Jeb Bush left elected office almost a decade ago, before the Obama Era was inaugurated. It is an understatement to say that the political world has undergone significant, tectonic-plate-like, shifts since then.
While certain segments of the Republican political establishment may see Jeb Bush as an obvious candidate for President, the majority of the voting public seems to have moved on. Bush’s current struggles in the polls aren’t simply a factor of the Trump phenomenon, but the inevitable result of the voters simply not liking Bush that much.
A new Gallup survey finds that Bush’s net favorable ratings among Republican voters is just +19 points, down sharply from early July. This puts him ninth among all the candidates, even though he has nearly universal name recognition. The only candidate who is better known than Bush is Donald Trump. Trump’s net favorables are +32 points, far surpassing Jeb’s numbers.
Just two weeks ago, Jeb was more popular among Republican voters than Donald Trump.
Among all voters, a new poll from Democrat firm PPP finds that 28 percent have a positive view of Bush, while 51 percent are unfavorable. He is less well liked by voters than even Hillary Clinton. Only New Jersey Gov. Chris Christie has a worse favorablity rating than Bush.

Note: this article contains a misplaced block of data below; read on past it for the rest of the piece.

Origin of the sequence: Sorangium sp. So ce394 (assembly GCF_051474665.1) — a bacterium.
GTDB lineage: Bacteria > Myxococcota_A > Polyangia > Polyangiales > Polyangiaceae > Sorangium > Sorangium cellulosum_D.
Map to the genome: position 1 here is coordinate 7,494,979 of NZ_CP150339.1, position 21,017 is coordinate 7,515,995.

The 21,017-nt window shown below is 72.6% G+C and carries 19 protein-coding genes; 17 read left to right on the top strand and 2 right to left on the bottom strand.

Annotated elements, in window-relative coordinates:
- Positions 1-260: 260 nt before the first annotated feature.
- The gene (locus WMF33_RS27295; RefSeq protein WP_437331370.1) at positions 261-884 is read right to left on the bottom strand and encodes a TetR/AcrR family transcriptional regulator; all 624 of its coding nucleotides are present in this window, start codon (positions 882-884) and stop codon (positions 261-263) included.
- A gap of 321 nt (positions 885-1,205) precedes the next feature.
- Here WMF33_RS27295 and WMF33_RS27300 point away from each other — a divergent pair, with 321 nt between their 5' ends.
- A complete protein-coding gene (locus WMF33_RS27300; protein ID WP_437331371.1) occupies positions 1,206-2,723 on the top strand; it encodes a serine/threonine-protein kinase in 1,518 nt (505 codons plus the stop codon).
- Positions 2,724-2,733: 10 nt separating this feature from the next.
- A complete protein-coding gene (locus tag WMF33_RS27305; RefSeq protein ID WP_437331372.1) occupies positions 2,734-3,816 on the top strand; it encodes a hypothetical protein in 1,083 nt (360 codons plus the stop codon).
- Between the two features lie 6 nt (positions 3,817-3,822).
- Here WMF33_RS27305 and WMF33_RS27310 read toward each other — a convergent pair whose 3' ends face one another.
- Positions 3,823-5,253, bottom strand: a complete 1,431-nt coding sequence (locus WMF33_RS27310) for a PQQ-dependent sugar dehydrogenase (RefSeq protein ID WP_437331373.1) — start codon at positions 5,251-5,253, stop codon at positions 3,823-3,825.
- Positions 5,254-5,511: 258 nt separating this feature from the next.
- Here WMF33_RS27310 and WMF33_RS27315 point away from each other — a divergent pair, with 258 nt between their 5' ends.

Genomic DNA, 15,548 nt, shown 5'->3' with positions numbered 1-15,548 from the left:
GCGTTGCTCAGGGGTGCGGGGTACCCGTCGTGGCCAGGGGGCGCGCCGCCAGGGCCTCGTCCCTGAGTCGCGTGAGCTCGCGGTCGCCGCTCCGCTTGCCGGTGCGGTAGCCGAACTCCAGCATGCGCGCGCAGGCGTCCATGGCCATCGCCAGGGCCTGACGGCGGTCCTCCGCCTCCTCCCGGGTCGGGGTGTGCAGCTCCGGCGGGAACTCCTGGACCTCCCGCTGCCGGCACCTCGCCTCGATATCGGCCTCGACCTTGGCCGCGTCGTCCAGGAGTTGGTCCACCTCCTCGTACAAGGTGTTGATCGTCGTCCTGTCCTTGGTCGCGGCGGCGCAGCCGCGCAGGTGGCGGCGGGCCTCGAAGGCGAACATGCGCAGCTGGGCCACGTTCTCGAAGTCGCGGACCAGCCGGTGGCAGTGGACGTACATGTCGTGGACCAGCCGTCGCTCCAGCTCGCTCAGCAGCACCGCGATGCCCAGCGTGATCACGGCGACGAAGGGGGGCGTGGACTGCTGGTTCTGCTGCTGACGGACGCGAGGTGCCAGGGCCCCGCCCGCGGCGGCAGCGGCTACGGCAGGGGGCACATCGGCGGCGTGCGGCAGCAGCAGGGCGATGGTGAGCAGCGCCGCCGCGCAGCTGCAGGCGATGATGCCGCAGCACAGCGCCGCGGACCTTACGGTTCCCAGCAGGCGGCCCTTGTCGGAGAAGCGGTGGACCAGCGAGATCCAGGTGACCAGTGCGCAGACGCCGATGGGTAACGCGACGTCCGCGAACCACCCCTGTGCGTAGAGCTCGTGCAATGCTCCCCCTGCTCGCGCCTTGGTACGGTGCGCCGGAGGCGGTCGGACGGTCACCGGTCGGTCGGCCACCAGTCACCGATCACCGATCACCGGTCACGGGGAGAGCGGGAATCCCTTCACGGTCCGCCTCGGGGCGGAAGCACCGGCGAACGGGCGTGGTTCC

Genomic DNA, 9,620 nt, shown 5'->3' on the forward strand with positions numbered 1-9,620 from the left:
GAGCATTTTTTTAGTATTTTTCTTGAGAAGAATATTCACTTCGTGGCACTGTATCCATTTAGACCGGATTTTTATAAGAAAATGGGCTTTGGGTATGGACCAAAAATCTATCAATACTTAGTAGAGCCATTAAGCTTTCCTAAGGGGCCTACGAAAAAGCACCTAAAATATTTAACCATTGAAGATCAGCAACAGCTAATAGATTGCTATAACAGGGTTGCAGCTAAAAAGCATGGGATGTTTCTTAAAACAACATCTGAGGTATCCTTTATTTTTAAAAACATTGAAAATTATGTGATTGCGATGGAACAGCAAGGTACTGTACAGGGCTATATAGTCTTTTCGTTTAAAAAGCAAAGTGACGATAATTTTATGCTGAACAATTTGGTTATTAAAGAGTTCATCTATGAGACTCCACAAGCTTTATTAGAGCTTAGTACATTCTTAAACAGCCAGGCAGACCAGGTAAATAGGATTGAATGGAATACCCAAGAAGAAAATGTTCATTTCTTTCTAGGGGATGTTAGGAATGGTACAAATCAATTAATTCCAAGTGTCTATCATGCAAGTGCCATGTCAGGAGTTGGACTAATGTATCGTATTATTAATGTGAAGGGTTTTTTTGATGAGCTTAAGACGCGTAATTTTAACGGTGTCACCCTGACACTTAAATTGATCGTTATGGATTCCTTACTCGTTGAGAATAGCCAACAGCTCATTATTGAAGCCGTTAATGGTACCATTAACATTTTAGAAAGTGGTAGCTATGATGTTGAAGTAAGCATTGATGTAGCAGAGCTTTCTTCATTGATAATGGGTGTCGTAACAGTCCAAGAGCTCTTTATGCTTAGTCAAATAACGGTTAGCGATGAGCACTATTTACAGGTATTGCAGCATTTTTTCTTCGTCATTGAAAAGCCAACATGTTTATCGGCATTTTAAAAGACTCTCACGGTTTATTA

Among Republicans, the PPP finds Jeb Bush with just a 1-point net approval rating. Only 42 percent of Republicans have a positive view of Bush, lower than Chris Christie and Ohio Gov. John Kasich, who is unknown to almost 40 percent of Republicans. Bush’s numbers are not those usually associated with a frontrunner for the Republican nomination.
In a hypothetical match-up between Democrat Hillary Clinton, Republican Jeb Bush and Independent Donald Trump, Trump pulls almost as much Republican support as Jeb. In the three-way race, Trump gets 44 percent of the Republican vote while Jeb gets just 46 percent.
Bush’s numbers are even worse among Independents, though. More than half of Independents, 55 percent, have a negative opinion of Bush. Just 18 percent have a positive view. Bush is more unpopular with Independents, even, than Hillary Clinton. Bush, in fact is the ONLY Republican candidate to lose the Independent vote in match-ups with ALL the potential Democrat nominees.
Bush even loses Independents to socialist Vermont Sen. Bernie Sanders, a feat managed by no other Republican candidate. Needing to win back Independents from an aging socialist is not an auspicious start to any Republican campaign.
Somewhere, perhaps Manhattan, South Beach or D.C., a Bush candidacy makes sense. In the world where voters live though, Jeb is answering a call no one made. He may be, in fact, based on current polling, the only Republican candidate guaranteed to lose to Hillary Clinton.